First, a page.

Although most commonly known for its toxic properties, arsenic (As) has
been shown to have beneficial actions when fed in very small amounts to
laboratory animals. Numerous studies with rats, hamsters, minipigs,
goats, and chicks have provided circumstantial evidence suggesting that
arsenic is essential, but its physiological role has not been clearly
defined. However, there is evidence that arsenic intake affects taurine
and polyamine concentrations in plasma and tissues.
Deficiencies: The most impressive reported sign of arsenic deficiency is decreased growth of goats, impaired success of the first service and conception rates, greater absorption of fetuses during pregnancy, and higher mortality rate during the second lactation. There is often sudden death, and the mitochondria of the cardiac muscle showed ultrastructural changes in deficient goats. The most consistent signs of arsenic deprivation in rodents are decreased growth, higher death rate of young, rougher and yellowish hair coats (in white rats), elevated erythrocytes osmotic fragility, elevated spleen iron and splenomegaly. However, the severity and variation of these deficiency signs depend upon several dietary factors including the zinc, arginine, choline, methionine and guanidoacetic acid content. These substances are interrelated because they are effectors of methionine metabolism. Arsenic-deprived chicks drank and excreted more water, exhibited slower growth, usually had leg abnormalities, and arginine-supplemented deficient chicks had elevated hepatic zinc levels but depressed content of arsenic, iron and manganese in this tissue. Arsenic may be important under certain circumstances in humans. For example, arsenic, independent of omega-3 fatty acids, increases bleeding time. This implies that it may be a plausible candidate for the unknown factor in fish responsible for increased bleeding time. In addition, a recent human study suggested that arsenic homeostasis is altered by hemodialysis, and that low serum arsenic is correlated with central nervous system disorders, vascular disease, and "possibly" cancer.
Diet recommendations: It is inappropriate at present to give dietary recommendations for arsenic for humans because of questions of its essentiality. Based on animal studies, however, amounts of arsenic in the diet that lead to signs of arsenic deficiency can be extrapolated to humans. The suggested arsenic requirement for animals is between 25 and 50 ng As/g (based on diets containing 4000 kcal/kg). Extrapolated to the human population, this dietary intake is equal to 12.5 to 25 µg As/day. Human diets normally contain 12 to 50 µg As/day, and thus the postulated arsenic requirement for humans apparently can be met by food and water normally consumed. However, there may be dietary situations where the requirement for arsenic is not met (for example, low dietary arsenic coupled with an altered methionine metabolism or hemodialysis).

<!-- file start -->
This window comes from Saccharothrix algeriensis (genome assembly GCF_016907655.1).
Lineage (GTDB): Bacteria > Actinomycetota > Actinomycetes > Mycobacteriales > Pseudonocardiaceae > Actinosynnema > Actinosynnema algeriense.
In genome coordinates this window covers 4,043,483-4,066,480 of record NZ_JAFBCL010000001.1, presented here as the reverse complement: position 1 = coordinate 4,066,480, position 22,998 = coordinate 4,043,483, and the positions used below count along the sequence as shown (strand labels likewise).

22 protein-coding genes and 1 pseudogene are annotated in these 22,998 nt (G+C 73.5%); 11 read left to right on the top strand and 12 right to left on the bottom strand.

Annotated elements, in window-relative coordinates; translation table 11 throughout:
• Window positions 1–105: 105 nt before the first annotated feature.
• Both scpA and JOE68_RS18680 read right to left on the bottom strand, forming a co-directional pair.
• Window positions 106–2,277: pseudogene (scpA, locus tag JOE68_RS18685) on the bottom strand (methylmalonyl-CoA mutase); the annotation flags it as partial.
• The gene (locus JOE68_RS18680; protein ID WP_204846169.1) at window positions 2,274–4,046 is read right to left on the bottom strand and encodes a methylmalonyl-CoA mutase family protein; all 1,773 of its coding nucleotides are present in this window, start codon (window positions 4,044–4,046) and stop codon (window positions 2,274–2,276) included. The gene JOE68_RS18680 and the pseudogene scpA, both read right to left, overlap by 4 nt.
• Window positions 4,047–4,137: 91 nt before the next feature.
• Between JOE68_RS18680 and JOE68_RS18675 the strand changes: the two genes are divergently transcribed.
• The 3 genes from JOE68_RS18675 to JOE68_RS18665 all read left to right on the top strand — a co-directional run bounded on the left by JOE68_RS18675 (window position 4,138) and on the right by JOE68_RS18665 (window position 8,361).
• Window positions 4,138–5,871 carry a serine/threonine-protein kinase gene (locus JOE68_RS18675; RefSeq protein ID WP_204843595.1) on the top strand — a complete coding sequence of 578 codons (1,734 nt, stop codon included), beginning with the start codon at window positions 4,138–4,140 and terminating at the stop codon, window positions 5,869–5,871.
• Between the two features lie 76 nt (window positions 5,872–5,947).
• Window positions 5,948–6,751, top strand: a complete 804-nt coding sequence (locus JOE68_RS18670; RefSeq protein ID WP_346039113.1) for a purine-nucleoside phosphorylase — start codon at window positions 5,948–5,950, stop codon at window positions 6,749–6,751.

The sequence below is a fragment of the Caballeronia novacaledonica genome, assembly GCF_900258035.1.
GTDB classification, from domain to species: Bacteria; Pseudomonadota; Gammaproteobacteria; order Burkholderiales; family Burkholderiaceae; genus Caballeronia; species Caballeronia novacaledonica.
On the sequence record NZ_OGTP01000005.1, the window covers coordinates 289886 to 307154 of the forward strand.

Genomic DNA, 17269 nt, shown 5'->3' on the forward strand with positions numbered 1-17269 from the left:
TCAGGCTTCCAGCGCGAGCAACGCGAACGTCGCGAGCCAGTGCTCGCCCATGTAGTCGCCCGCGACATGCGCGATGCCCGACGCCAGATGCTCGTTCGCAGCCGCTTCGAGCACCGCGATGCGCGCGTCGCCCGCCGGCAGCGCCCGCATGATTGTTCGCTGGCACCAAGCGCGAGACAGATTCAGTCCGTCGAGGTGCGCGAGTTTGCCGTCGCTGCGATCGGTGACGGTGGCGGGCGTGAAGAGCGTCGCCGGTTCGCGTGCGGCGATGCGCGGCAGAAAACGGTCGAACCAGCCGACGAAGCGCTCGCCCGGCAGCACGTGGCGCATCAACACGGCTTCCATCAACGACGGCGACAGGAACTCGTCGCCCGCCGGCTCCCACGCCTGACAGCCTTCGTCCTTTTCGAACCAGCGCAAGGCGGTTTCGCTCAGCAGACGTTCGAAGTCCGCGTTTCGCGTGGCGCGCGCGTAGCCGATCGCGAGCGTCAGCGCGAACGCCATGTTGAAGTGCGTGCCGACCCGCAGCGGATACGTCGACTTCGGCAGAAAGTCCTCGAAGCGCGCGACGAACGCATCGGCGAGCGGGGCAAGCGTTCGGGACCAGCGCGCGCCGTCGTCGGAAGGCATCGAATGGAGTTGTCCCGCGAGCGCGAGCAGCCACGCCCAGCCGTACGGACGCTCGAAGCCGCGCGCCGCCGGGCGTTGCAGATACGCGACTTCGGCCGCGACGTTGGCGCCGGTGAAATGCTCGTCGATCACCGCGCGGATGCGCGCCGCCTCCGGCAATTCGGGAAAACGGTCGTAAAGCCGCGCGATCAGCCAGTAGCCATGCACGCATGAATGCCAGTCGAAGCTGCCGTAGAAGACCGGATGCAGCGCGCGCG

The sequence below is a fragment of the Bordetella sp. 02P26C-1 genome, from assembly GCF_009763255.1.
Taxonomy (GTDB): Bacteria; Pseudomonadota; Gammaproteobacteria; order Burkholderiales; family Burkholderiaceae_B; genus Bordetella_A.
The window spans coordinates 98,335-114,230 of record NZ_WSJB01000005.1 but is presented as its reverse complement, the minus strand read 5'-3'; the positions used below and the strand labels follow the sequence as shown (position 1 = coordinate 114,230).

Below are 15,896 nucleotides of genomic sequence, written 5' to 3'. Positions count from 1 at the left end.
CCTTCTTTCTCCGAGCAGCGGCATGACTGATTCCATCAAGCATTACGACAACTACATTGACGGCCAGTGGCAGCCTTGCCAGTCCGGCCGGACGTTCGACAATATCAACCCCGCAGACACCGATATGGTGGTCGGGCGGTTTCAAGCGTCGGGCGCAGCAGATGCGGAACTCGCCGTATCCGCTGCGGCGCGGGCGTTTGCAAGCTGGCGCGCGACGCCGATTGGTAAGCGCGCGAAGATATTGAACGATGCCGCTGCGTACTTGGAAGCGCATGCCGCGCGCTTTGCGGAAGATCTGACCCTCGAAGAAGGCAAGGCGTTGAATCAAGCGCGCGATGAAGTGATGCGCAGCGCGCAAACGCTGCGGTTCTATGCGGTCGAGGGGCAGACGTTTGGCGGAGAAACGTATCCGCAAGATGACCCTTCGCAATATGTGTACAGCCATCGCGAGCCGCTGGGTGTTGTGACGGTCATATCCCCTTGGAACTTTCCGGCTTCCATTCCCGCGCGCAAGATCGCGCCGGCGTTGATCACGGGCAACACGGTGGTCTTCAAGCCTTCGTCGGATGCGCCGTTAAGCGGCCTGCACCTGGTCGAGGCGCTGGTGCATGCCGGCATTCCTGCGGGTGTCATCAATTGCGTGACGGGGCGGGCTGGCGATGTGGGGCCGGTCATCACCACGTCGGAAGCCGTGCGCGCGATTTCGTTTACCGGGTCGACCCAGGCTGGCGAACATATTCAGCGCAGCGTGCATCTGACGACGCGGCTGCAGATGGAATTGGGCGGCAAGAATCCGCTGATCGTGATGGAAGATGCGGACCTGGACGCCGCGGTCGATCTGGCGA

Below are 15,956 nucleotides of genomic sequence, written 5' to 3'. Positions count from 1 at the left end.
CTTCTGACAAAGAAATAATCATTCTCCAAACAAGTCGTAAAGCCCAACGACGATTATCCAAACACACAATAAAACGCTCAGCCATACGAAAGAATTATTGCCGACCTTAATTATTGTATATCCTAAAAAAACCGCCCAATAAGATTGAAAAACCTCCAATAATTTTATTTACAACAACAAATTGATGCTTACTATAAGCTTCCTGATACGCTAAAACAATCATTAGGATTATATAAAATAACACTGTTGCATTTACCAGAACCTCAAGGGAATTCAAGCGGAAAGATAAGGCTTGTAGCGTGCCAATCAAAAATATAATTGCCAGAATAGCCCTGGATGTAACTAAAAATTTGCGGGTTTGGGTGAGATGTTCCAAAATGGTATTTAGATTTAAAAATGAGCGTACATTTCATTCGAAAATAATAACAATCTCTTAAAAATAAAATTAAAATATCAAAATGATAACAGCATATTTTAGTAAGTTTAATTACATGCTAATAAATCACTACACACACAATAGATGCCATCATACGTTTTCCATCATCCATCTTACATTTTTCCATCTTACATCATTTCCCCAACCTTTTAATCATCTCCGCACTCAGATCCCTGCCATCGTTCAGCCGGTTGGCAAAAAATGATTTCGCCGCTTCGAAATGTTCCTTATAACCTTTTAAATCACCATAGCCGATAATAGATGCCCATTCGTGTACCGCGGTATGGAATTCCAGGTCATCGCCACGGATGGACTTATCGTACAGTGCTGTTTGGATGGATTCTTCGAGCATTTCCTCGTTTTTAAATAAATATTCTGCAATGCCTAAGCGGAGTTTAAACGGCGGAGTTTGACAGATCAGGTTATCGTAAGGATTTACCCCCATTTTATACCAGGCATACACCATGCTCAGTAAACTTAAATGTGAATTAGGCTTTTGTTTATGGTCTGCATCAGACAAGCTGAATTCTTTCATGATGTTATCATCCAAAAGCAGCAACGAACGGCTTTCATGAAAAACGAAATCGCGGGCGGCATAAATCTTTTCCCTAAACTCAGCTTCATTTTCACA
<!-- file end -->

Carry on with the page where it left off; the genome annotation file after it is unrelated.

Food sources: Arsenic (inorganic and organic) in the diet is contributed by various foods including cereals and breads, 18.1%; starchy vegetables, 14.9%; and meats and fish, 32.1%. About 20% of the daily intake of arsenic is inorganic. Arsenic in water is almost all inorganic and most drinking water contains less than 10 µg As/L and, typically, 2 to 3 µg/L. Drinking water can contribute 20 µg inorganic As/day.
Toxicity: Toxicity of organic arsenicals, including compounds such as monomethylarsonic acid, dimethylarsenic acid, arsenobetaine, and arsenocholine, is low. Inorganic forms are more toxic than organic forms of arsenic; generally arsenite (+3) is more toxic than arsenate (+5). Signs of inorganic arsenic toxicity include dermatosis, hematopoietic depression, liver damage, sensory disturbances, peripheral neuritis, anorexia, and skin and internal cancers.
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Disclaimer: This information is intended as a guide only. This information is offered to you with the understanding that it not be interpreted as medical or professional advice. All medical information needs to be carefully reviewed with your health care provider.